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Science and Ethics

  • Posted on October 18, 2013 at 10:00 AM

This post is a continuation or expansion of last Friday’s post, A Scientific Link. Just because we can, doesn’t mean we should.

If you’re a consumer of science fiction, then you’re familiar with the way writers ask “what if” questions in order to explore possible consequences of scientific endeavors. To get a big dose of this, you can watch Fringe.

Basically, science is amoral—not immoral, meaning in violation of moral principles or wrong, but amoral, meaning without morality or not concerned with right or wrong. Legally, we try to assert morality into scientific endeavors by limiting what scientists are allowed to do. Individual scientists may bring their own morality to bear on their work. However, science as a discipline is amoral. It’s about curiosity and testing theories, not about whether or not something should occur.

Therefore, we can look to science to answer “how” questions, like “how does this work” or “how do we do this;” but, we cannot look to science for the answer for “what” questions, like “what should we do” and “what shouldn’t we do.”

When it comes to autism and science, we’ve reached the point where we need to focus less on “How does this work?” and “How do we do this?” Instead, I propose that the primary question we should ask is, “What should society/scientists be allowed to do to peoples’ brains?”

In scientific terms, the brain is the storehouse of memory, thought process, and other components that make up personhood, like personality and emotions. We know that people with brain injuries, stroke, and Alzheimer’s, for example, can undergo significant changes in how they express who they are, because these conditions impact their brain.

Yet, when it comes to autism and other neurological disorders, there are many people in our society who claim the right to seek a cure due to the disruptiveness of the behaviors people (i.e. children) with autism exhibit. They seem to ignore the implications of messing with a child’s brain. By curing someone of autism, for example, you will need to fundamentally change how their brain works, which involves fundamentally changing their brain, which involves fundamentally changing who they are—or, at the very least, how they are able to express who they are.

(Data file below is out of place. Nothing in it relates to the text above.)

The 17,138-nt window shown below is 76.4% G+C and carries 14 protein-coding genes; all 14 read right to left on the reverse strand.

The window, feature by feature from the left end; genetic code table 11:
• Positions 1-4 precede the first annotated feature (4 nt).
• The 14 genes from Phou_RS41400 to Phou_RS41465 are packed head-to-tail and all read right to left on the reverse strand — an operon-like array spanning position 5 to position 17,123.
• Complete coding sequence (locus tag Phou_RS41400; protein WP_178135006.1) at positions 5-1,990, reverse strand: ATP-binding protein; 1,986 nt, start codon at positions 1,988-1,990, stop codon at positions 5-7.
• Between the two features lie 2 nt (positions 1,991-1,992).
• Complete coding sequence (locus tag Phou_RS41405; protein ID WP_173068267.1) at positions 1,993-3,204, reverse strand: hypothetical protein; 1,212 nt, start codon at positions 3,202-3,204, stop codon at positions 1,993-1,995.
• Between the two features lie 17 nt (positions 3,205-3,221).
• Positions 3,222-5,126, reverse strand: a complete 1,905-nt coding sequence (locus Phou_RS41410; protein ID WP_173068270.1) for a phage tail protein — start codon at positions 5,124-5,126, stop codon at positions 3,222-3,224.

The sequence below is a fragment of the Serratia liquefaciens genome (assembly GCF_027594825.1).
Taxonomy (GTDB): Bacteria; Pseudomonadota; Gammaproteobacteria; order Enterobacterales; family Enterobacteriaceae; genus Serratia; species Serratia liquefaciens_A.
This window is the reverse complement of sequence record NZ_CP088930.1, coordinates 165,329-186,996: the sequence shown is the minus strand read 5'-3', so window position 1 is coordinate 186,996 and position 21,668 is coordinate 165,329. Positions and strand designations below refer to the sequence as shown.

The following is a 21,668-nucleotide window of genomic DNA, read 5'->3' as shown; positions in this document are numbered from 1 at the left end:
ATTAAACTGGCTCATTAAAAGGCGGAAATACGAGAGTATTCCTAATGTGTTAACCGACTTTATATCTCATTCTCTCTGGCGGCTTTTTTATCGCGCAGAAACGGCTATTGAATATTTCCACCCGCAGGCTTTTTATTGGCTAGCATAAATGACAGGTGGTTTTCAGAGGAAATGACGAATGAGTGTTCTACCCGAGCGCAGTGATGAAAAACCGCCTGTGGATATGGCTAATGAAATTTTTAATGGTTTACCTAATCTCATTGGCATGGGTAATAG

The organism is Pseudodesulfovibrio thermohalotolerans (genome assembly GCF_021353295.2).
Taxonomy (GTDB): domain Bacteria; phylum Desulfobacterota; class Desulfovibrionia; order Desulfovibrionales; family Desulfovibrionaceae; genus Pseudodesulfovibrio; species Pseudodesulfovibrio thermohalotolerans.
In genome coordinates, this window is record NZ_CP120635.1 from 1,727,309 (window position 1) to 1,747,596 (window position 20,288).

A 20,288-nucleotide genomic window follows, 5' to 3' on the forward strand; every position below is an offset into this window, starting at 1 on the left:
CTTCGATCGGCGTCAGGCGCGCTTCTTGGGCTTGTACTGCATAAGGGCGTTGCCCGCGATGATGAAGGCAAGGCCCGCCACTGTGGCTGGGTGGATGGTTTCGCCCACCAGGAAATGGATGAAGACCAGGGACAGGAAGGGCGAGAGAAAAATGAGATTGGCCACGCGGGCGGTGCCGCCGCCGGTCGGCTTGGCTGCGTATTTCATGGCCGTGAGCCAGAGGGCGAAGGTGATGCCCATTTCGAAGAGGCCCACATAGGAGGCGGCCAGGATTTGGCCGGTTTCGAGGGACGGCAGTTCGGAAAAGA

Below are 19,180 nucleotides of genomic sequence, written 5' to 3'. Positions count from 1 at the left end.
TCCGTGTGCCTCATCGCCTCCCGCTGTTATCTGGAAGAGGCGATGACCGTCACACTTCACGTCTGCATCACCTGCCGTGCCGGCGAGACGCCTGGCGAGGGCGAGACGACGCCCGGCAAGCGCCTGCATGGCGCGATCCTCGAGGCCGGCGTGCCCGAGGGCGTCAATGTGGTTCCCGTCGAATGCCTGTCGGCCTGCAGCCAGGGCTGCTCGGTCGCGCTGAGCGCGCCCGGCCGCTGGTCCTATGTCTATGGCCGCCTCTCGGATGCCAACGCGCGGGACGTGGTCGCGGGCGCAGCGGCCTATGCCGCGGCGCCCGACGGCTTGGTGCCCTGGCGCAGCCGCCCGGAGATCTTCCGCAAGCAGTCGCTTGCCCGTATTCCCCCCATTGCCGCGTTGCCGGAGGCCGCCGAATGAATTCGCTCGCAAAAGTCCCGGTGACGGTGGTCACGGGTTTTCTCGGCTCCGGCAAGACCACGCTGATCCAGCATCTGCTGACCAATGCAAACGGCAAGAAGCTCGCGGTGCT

On the surface, when you’re talking about people profoundly limited by their autism, this may seem like a good thing. I know how it feels to want your child to talk. I know how it feels to want your child to be able to be “more himself,” by taking away the frustrations that make him act out. So, yeah, I get it.

At the same time, I don’t. Because the kind of cure that could impact autism isn’t going to function at the surface of things, it’s going to have a dramatic impact on a person’s brain—if it works at all. In other words, it’s not going to make a child “more himself;” it’s going to change who that child is. It’s going to change the way he (or she) processes information. It’s going to change the way he (or she) experiences the world. It’s going to change the way he (or she) thinks, and probably what he (or she) thinks about and remembers, what those thoughts and memories mean to him (or her), and who knows what else.

Basically, one of the working theories is that autism occurs because of a combination of overabundant and underabundant neural pathways. If you start to mess with those pathways, then you are going to change who the person is, just like a stroke will change who someone is or at least how he or she is able to express who his or her own personhood.

I’ve read enough about tiger moms and other dysfunctional families to know there are parents out there who would love to be able to forcibly re-write their child’s brain to make their child who they want their child to be. I don’t see the potential “cure” for autism as being any different. The question then is: Should parents (or doctors or guardians or anyone) have that right? Does society have the right to rewire someone’s brain to make them more socially acceptable?